A2: Building a safer tomorrow – using measurement and predictive analytics to prevent harm

Thursday 28 March
11:00-12:15

Part A: Applied analytics in Quality & Safety – disruptive innovation, lessons learned plus staff and patient measures integrated into outcomes

This session will demonstrate the power of predictive analytics in identifying quality & safety ‘smoke alarms’ coupled with pro-active improvement work in de-escalating clinical risk and up-scaling good practice.

This disruptive innovation process by the Clinical Excellence Commission to enhance its role in improving clinical care, safety and quality across NSW.

Covering analytics techniques, signals for signals, and triangulation of data, the session will provide clinical teams with the opportunity to think differently about analytics.

After this session, participants will be able to:

1. Broaden their horizons on the application of quality & safety data in their own organisations and/or systems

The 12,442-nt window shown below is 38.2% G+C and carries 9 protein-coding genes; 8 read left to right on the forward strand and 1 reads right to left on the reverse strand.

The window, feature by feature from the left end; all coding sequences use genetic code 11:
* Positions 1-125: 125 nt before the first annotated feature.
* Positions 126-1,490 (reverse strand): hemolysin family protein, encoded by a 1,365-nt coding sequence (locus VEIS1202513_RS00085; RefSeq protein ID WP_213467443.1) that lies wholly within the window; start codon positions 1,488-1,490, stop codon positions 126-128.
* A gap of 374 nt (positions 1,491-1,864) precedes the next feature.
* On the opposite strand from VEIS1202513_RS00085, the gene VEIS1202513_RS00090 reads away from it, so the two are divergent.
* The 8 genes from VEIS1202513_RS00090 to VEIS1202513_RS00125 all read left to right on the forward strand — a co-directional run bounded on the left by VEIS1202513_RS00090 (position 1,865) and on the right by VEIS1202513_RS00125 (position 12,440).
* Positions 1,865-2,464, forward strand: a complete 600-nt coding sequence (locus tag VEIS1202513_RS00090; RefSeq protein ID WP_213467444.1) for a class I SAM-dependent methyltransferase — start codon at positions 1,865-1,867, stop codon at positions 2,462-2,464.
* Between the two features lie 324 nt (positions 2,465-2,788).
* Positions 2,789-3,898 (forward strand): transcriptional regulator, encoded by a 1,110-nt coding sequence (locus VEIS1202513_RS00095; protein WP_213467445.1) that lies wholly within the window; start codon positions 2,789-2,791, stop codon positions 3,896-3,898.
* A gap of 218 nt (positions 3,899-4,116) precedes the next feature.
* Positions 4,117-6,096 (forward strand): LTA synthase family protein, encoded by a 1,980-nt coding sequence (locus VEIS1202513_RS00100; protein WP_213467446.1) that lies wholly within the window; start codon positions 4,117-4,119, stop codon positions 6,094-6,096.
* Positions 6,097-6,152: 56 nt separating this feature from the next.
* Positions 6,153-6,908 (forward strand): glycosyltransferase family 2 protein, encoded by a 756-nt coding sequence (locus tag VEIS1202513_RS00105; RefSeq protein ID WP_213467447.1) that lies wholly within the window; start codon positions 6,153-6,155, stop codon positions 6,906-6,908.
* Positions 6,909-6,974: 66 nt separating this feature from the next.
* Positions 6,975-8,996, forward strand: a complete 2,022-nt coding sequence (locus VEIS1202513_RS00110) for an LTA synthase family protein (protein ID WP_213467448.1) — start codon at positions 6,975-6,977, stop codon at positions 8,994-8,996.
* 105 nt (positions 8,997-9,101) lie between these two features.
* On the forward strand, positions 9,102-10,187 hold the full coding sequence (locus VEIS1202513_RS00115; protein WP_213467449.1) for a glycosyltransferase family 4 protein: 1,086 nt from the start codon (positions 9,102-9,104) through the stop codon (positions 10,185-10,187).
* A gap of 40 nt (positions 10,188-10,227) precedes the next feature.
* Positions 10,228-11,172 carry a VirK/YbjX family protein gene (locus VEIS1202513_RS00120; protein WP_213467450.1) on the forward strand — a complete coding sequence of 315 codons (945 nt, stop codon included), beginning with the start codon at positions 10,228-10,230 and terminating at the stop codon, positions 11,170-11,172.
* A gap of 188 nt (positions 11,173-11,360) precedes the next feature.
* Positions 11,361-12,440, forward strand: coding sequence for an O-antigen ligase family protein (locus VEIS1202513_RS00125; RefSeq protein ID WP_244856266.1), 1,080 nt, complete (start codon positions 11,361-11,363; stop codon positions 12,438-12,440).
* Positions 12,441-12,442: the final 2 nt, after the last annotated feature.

2. Understand how to increase the transparency, currency and accessibility of quality & safety datasets to enhance operational and strategic decision making by front line staff
3. Reference key findings from the process applied by the Clinical Excellence Commission (CEC), to justify and implement fresh approaches in their own organisations and/or systems.

Carrie Marr, Chief Executive, Clinical Excellence Commission, NSW Health; Australia

Part B: Measuring reliability: how safe we’ll be tomorrow, not how safe we were yesterday

A large number of KPIs are focussed on past harm, and not on system reliability. We measure and report on incidents and adverse events, the serious ones being very rare, but not often on how safe our organisations will be tomorrow. Measures of reliability engage clinicians and can drive improvement strategies, much more than a rare harm event, as they directly measure clinical process and practise to ensure patients receive safe and effective care.

After this session, participants will be able to:

1.Understand why measuring reliability is important to indicate safety of an organisation
2. Why a focus on past harm disengages clinicians
3. What are key measures of reliability

Bernadette Eather, National Manager, Clinical Quality and Patient Safety Ramsay Health Care; Australia